Taylor Sheridan, writer of Sicaro and Hell or High Water, shifts the desolate setting from the dusty American Southwest to a snowy Wyoming Native American reservation for Wind River, the filmmaker’s first go-round at directing one of his stark screenplays. The frigid, unforgiving landscape fits the search for cold hard truths – not just of the crime at the story’s center, but of its residual effects and the wounds, old and new, that it opens.
Many elements are familiar, some of which seem transplanted directly from Sicaro. Both that film and Wind River feature inexperienced female FBI agents entering a world they’re unfamiliar with, guided on their journey for answers by men the with the specific expertise necessary to get them. Though the narrative territory is well-trodden, great performances and Sherdian’s calculated creation of dreary places, both physical and psychological, prevent this from feeling like (too much) more of the same.
Cory Lambert (Jeremy Renner), Wind River’s game tracker, discovers the body of local teen Natalie (Kelsey Asbille) in the snow, miles from the nearest residence. Young FBI agent Jane Banner (Elizabeth Olsen) is called in to investigate. Leaning on Lambert’s knowhow, awareness of the area, and knowledge of the reservation’s people, and with the help of the police chief (a naturally amiable, scene-stealing Graham Greene), Banner begins to unravel the mystery. Gunfire and gloominess follow in alternating doses.
Sheridan balances the emotional and fleshly carnage from the opening scene, building tension and keeping us off-balance. A sudden gunshot rings out as Lambert protects a flock of sheep from wolves. Then he collects his son from his ex-wife for some quality time, only to be called out to a ranch where a steer has been killed. It turns out a lioness is on the prowl in the area with her cubs. Soon after, there’s the discovery of Natalie’s body and the revealing of past trauma that makes Lambert especially sensitive to the situation. There’s always danger looking in them thar snow-covered hills, be it from organic predators or spiritual demons.
Renner mines depths he hasn’t approached since The Hurt Locker, and, similar to that film, creates a simple man with complex layers. He’s believably competent, obviously wounded, and easy to root for. Olsen is also subtle in her blending of clinical and caring personality traits. Her agent is unschooled in the ways of Wind River, but she’s far from a deer in the headlights when it comes to pushing ahead in the investigation. She’s quietly intense and equipped to handle herself when things quickly go awry. Her overwhelmed reaction when the medical examiner won’t rule Natalie’s death a homicide and upon learning of Lambert’s past don’t show that she’s out of her depth; they show how much she cares.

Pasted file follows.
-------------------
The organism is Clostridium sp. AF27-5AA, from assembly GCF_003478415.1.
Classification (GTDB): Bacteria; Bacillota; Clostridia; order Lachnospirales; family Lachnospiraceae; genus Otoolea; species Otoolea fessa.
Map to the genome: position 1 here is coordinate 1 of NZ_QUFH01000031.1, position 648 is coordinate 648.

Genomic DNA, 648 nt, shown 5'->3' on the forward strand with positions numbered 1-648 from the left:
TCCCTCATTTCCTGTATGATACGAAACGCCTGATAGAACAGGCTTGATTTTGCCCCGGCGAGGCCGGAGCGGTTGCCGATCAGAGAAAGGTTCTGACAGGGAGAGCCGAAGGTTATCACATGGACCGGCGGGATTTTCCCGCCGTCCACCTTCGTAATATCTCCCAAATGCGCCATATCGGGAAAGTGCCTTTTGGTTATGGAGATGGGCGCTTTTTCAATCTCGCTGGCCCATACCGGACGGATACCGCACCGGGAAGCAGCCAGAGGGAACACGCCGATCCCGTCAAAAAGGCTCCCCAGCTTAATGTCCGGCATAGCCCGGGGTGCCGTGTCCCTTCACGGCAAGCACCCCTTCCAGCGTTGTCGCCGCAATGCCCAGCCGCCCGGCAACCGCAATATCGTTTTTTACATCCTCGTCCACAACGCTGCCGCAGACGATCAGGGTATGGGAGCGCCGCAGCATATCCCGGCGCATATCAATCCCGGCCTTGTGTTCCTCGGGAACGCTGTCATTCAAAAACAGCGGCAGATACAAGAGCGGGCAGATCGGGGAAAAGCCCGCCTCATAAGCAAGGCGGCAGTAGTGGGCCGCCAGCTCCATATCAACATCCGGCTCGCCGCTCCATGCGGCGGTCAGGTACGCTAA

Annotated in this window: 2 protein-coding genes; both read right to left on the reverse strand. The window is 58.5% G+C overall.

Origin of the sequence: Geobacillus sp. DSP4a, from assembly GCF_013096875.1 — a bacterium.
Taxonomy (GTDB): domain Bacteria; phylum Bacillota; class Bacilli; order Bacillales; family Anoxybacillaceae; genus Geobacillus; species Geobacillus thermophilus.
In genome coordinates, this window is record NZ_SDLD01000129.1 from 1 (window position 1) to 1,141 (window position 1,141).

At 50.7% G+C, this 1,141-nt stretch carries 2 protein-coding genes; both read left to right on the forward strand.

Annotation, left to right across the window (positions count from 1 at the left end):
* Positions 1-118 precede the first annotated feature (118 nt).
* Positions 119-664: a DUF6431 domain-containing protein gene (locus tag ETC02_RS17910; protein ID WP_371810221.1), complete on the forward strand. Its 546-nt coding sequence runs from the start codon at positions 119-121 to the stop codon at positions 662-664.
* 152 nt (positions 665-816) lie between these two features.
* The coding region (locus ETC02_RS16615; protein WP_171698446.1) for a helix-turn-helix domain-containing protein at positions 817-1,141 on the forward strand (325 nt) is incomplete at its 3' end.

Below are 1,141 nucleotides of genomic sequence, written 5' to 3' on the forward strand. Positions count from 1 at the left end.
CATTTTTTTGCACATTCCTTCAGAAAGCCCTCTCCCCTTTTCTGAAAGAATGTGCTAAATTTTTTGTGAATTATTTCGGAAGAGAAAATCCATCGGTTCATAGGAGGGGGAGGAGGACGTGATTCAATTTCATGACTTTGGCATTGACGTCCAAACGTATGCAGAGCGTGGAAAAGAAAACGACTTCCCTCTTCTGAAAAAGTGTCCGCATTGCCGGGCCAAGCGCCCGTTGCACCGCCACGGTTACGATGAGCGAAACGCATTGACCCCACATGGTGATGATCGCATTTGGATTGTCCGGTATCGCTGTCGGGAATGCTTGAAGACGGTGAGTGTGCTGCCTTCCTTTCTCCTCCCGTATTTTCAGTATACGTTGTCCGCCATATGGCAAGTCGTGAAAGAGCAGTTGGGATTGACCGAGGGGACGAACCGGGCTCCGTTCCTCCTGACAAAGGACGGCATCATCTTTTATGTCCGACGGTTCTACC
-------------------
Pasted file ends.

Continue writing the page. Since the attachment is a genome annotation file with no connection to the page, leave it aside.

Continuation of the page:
Commitment extends to exploring the setting. Buried in snow, Wind River is a wide-open space that’s beautiful but perilous. Appalling acts that lead to senseless death(s) feel like they come with the territory. The enormity of the expanse is crushing and sporadic flurries make inhabitants and their homes invisible. Loss is a way of life, from relationships and culture to hopes and dreams. Straightforward imagery like a tattered, upside-down American flag flying high over the isolated, forgotten community expresses the malaise. In his two scenes as the father of the deceased girl, Gil Birmingham embodies the customary discontent, grieving but almost in an acquiescing way. Even the final catharsis includes references to traditions that have disappeared.
While the full scope of the crime is eventually revealed in flashback and frontier standoffs abruptly erupt into violence – two intense gun battles are staged wonderfully by Sheridan, Wind River doesn’t pretend that bloody justice brings tidy closure. The scars of grief cut deeper than those from bullet fragments, and though the pain may transform, and maybe even occasionally ease, it always lingers. Especially in this place.